With Derek Jeter Down Again, The New York Yankees’ Season Is Over

by Mike Shimazu | Posted on Tuesday, August 6th, 2013
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Derek Jeter

Derek Jeter landed on the disabled list for the third time this season. They say that the third time is the charm, but this is baseball. You get three strikes. You get three outs. You get the idea.

Since going down with a cringe-inducing ankle break in the 2012 American League Championship Series versus the Detroit Tigers, the Captain has been on a mission to rejoin the New York Yankees and right the listing ship.  He made it back on July 11 to single on the first pitch he saw this season – scoring a run and knocking in another as the Yankees beat the Kansas City Royals – before hitting the DL a second time with a quad injury.

Upon his return July 28, he again hit the first pitch he saw, inside-outing a Matt Moore fastball into the right field seats at Yankee Stadium, as a cheering crowd stopped the game until he waved to them from the dugout steps.  That day, it was 2003 again, with Jeter and Alfonso Soriano combining to score four runs and drive in four, as the Yankees downed the Tampa Bay Rays in ten innings.

With Jeter in the lineup this season, the Yankees are a .600 team.  Okay, he’s only played five games, returning to the 15-day DL on August 5 so it’s a tiny sample.  But he is a man who remembers how to win, how to dominate the American League Eastern Division.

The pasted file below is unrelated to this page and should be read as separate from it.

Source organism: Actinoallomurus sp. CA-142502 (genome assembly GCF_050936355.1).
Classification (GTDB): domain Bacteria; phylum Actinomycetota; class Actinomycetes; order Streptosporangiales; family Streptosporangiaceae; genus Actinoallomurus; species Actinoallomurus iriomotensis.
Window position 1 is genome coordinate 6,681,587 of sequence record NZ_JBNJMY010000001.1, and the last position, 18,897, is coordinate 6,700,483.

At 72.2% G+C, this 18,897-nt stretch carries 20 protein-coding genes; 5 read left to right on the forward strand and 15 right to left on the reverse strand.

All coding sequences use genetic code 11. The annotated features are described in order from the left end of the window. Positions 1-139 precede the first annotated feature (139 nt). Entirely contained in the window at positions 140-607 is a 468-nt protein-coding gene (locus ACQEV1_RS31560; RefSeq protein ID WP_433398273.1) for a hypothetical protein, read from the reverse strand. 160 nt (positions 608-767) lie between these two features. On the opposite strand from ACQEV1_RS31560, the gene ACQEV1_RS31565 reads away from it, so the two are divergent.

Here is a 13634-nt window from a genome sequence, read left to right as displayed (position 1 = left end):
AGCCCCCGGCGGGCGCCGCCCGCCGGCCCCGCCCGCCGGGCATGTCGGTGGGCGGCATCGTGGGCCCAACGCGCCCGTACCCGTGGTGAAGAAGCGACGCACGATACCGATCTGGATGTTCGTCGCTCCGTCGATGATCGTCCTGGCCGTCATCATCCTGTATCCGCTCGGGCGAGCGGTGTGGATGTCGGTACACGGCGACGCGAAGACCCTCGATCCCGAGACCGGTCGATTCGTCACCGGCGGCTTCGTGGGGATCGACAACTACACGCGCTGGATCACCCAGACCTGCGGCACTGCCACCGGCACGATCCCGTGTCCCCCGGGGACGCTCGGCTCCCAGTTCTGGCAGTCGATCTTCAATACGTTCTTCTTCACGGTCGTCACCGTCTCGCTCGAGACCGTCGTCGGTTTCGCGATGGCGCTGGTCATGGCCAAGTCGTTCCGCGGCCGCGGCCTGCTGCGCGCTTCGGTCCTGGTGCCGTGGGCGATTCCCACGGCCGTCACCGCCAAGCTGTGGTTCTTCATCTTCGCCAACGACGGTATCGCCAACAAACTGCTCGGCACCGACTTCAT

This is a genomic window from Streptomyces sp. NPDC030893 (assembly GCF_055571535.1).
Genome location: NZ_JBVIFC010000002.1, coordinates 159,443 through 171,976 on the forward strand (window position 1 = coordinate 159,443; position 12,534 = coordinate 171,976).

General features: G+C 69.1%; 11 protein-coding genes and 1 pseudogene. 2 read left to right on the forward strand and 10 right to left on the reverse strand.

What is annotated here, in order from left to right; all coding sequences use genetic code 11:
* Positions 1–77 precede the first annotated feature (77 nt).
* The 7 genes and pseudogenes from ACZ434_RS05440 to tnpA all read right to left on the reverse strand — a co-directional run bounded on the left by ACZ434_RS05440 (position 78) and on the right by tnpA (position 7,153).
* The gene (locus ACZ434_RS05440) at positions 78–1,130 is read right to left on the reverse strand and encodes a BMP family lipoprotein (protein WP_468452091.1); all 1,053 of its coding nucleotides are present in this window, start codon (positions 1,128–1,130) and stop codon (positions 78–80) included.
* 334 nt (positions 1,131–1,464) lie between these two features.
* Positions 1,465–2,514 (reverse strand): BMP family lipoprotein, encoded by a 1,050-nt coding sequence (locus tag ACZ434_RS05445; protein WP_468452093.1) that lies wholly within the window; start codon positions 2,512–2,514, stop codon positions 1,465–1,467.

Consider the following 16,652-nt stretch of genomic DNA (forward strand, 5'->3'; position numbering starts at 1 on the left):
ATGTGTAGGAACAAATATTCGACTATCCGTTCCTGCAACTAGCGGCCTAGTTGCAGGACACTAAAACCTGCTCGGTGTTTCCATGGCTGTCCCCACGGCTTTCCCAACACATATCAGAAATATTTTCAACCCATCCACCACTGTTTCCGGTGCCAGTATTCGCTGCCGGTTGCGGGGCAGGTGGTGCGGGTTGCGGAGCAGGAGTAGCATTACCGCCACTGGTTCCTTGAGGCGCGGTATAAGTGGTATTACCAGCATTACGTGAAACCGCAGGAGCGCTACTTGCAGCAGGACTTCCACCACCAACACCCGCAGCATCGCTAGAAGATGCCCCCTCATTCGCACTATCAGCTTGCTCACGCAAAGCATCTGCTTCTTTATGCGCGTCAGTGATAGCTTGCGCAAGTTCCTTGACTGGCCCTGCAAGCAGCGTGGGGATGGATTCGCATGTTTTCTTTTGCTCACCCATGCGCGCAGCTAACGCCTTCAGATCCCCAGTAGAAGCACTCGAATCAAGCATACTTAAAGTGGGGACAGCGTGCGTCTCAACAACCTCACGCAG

As it stands, however, the Yankees’ .518 winning percentage puts them 9.5 games behind the Boston Red Sox in the AL East and 4.0 games behind the Cleveland Indians and Texas Rangers for the second wild card spot.  They are nowhere near out of it yet, but they need to climb over the Baltimore Orioles and the Rays to get to Boston.

Although the arrival of Curtis Granderson and Alex Rodriguez through the revolving DL door might give the Bombers an offensive boost, the distraction of A-Rod’s Biogenesis drama makes the Captain’s focus and leadership more important to the team than at any time this season.  But with no forecast yet for him to come back, there’s no guarantee that Jeter’s return will be in time to help.

The 39-year old shortstop has an $8 million player option for 2014 which he will almost certainly exercise, if only because he cannot let his storied career end this way.  Jeter and baseball deserve that farewell tour. The way the Yankees’ season has been going, that, more than the playoffs, will be something to look forward to.

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Mike Shimazu
About the Author

A native of Hawaii where he grew up cheering on the Padres' affiliate, Mike now follows the American League Eastern Division along with practically every other major market journalist. Mike went to college in Boston and lives in Upstate New York, but he roots for the Rays. You can follow Mike on Twitter @mhswrite







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